Welcome to one of the weirdest Colts games in recent memory. Strange penalties, strange no-calls, four missed field goals (three by Houston), a scary moment for Texans coach Gary Kubiak, and the Colts themselves, who appeared to wait until the third quarter to return from their bye week.
The first game in the history of this rivalry without Reggie Wayne on the field (though he did fly down with the team) would end in familiarly classic fashion, as Indy stormed back in the second half for a 27-24 victory.
Houston came out of the gate on fire, in front of a roaring home crowd, and wearing their Battle Red (or Beat the Colts Red) uniforms. They converted 4-8 third downs in the first half, outgaining Indianapolis 294 yards to 102 and headed to the locker room with a 21-3 lead.
It's that time of year folks! Who to Root For is back.
As always, I realize the grammatically correct headline is "For whom to root", but the douce-level of that phrase is almost incalculable.
We start off with a relatively easy slate to pick this week, but as the season goes along and tie-breakers come into play, things will get more hairy. This column will strive to keep it all straight for you so you can scoreboard watch in confidence.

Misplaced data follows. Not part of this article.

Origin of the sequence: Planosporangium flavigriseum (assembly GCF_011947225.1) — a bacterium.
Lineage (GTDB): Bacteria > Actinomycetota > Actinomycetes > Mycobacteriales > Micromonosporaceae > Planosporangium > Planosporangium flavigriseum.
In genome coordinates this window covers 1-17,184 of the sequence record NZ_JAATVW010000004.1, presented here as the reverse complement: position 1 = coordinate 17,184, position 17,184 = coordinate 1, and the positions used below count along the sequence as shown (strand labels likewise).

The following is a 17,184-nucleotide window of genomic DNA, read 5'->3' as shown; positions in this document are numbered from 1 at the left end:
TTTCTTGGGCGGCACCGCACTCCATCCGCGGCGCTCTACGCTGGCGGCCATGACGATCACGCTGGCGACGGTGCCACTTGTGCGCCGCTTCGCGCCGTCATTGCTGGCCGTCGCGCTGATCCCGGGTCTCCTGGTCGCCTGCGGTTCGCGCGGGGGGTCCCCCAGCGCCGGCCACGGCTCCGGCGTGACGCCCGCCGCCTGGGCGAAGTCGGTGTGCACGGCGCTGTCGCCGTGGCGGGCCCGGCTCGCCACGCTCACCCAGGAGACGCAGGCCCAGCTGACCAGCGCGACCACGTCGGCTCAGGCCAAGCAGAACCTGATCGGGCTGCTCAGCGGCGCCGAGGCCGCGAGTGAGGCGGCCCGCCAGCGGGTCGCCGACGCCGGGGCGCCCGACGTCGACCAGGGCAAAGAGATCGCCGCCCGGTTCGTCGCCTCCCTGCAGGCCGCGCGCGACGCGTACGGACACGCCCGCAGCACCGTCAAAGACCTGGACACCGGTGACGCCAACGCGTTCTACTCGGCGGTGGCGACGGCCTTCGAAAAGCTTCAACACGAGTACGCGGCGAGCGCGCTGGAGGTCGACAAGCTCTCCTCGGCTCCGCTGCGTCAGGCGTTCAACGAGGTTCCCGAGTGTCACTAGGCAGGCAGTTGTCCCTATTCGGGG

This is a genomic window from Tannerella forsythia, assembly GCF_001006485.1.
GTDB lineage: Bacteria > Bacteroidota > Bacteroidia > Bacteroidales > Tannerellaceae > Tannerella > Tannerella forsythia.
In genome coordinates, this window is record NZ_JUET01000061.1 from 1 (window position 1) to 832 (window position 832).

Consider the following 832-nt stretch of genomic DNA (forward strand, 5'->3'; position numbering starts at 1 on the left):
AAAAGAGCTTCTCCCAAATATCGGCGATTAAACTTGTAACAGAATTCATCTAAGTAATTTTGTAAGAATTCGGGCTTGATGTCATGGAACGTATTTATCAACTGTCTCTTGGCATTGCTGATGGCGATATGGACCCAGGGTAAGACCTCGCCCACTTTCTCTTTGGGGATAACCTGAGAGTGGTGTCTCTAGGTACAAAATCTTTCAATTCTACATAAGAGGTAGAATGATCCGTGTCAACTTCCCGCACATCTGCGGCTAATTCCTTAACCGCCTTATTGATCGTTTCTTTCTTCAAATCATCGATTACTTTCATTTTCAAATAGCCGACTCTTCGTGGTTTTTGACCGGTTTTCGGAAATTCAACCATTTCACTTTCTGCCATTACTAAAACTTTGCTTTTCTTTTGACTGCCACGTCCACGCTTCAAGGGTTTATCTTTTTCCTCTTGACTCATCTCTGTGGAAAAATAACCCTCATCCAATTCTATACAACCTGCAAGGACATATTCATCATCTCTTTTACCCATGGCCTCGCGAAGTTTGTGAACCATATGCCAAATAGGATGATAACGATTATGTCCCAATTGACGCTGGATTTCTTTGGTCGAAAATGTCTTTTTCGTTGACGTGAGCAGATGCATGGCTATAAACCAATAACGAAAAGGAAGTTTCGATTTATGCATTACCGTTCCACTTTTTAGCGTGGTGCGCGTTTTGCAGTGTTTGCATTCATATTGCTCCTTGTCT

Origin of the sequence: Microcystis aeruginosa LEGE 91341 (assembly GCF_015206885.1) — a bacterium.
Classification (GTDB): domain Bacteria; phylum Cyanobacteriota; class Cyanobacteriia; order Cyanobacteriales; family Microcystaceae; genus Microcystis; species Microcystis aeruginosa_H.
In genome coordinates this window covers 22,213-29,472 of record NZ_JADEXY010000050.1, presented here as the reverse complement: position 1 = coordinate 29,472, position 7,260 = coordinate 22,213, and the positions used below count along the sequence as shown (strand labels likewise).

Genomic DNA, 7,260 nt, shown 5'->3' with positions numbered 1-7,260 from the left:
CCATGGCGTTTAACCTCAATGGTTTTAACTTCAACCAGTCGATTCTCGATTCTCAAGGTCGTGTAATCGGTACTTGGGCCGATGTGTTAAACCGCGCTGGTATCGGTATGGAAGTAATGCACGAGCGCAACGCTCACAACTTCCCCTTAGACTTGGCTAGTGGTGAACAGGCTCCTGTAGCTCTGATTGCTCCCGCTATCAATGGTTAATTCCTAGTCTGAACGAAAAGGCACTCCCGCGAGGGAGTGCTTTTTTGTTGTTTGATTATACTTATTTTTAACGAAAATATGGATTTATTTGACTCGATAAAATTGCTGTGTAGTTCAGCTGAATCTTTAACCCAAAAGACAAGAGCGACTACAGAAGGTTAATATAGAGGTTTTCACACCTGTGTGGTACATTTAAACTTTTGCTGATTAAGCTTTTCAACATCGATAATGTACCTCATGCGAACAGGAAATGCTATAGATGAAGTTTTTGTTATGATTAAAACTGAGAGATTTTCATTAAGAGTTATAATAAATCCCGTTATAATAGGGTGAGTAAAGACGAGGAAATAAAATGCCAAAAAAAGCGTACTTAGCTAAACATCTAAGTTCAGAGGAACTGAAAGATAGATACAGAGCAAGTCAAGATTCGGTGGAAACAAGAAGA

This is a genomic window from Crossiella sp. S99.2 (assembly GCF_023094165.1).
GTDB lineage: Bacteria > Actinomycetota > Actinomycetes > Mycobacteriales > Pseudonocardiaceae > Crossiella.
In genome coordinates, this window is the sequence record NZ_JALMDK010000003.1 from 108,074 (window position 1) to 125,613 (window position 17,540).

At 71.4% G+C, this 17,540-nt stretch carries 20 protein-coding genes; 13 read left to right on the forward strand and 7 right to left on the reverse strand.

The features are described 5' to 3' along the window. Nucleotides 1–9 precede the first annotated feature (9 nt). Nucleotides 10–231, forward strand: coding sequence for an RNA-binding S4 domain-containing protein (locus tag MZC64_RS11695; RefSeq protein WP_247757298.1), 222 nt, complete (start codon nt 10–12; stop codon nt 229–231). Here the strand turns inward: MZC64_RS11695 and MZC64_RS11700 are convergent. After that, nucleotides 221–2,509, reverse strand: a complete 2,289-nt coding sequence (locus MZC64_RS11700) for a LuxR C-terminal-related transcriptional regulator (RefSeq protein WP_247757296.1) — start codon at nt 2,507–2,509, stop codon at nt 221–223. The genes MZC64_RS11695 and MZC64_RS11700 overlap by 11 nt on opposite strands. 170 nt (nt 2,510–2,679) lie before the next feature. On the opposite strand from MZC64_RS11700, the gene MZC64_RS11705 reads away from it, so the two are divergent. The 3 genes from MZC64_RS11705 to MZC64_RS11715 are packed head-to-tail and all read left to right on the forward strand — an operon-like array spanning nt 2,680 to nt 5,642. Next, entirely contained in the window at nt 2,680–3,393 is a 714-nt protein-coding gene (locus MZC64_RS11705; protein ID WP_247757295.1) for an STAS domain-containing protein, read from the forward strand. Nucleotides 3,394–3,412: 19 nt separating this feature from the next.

Saints over the Jets
Rams over the Titans
Bills over the Chiefs
Redskins over the Chargers
Steelers over the Patriots
Most of these are AFC teams playing NFC teams, so the rule of thumb is always to root for the NFC. The Pats and Colts are vying for a bye, so the Steelers are the play there. Same thing goes for Kansas City.
Just one minor one this week. Root for the Raiders over the Eagles. Indy isn't likely to need to worry about the Raiders, and a victory by Oakland boosts Indy's strength of victory tiebreaker. It's a minor point, but that's the reason this column exists.no comments
Oct 20, 2013; Indianapolis, IN, USA; Indianapolis Colts quarterback Andrew Luck (12) throws a pass as he is hit by Denver Broncos defensive tackle Terrance Knighton (94) during the first half in the game at Lucas Oil Stadium. Mandatory Credit: Thomas J. Russo-USA TODAY Sports